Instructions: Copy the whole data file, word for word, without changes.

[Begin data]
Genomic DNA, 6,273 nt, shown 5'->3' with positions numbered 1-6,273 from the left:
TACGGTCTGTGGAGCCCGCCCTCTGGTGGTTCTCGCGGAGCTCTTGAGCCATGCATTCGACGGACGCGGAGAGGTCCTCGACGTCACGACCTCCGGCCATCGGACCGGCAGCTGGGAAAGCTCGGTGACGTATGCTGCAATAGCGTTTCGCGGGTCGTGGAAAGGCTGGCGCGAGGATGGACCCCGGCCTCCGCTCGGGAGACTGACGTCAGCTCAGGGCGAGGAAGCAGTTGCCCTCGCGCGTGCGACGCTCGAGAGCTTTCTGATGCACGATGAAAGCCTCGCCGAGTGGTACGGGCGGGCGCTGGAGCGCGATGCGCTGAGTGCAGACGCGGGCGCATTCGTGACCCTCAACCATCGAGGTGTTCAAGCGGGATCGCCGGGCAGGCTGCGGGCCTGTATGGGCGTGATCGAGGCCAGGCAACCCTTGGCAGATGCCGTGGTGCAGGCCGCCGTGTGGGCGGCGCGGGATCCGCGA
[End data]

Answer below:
Genomic DNA, 6,273 nt, shown 5'->3' with positions numbered 1-6,273 from the left:
TACGGTCTGTGGAGCCCGCCCTCTGGTGGTTCTCGCGGAGCTCTTGAGCCATGCATTCGACGGACGCGGAGAGGTCCTCGACGTCACGACCTCCGGCCATCGGACCGGCAGCTGGGAAAGCTCGGTGACGTATGCTGCAATAGCGTTTCGCGGGTCGTGGAAAGGCTGGCGCGAGGATGGACCCCGGCCTCCGCTCGGGAGACTGACGTCAGCTCAGGGCGAGGAAGCAGTTGCCCTCGCGCGTGCGACGCTCGAGAGCTTTCTGATGCACGATGAAAGCCTCGCCGAGTGGTACGGGCGGGCGCTGGAGCGCGATGCGCTGAGTGCAGACGCGGGCGCATTCGTGACCCTCAACCATCGAGGTGTTCAAGCGGGATCGCCGGGCAGGCTGCGGGCCTGTATGGGCGTGATCGAGGCCAGGCAACCCTTGGCAGATGCCGTGGTGCAGGCCGCCGTGTGGGCGGCGCGGGATCCGCGA